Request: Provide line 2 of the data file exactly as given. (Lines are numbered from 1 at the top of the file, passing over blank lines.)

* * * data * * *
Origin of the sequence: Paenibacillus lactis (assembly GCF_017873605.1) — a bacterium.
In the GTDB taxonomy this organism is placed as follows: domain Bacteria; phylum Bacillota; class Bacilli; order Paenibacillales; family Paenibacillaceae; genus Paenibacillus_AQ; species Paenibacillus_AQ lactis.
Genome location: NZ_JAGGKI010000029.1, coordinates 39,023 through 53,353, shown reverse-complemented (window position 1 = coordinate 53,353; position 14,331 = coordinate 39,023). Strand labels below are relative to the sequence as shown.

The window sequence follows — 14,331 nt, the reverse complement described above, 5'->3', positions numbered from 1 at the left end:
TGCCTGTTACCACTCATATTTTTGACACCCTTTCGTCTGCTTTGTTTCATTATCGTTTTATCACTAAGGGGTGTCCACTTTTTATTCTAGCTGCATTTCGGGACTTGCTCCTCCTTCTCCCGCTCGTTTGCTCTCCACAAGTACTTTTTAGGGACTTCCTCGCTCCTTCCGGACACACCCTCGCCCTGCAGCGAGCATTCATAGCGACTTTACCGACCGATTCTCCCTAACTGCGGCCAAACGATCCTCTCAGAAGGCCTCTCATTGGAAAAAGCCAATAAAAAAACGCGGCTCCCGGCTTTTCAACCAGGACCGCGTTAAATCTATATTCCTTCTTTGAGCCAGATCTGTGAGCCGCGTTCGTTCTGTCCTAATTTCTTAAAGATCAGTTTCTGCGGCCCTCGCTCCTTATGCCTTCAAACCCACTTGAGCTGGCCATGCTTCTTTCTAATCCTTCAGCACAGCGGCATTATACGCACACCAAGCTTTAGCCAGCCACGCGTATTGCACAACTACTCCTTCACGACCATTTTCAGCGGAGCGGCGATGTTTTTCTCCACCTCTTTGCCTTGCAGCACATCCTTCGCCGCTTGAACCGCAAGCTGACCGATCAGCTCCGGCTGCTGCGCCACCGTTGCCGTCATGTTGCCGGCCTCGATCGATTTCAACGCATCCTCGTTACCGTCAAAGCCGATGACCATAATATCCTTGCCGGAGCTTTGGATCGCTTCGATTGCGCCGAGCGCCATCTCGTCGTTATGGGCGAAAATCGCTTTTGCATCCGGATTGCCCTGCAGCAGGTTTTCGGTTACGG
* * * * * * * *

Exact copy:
In the GTDB taxonomy this organism is placed as follows: domain Bacteria; phylum Bacillota; class Bacilli; order Paenibacillales; family Paenibacillaceae; genus Paenibacillus_AQ; species Paenibacillus_AQ lactis.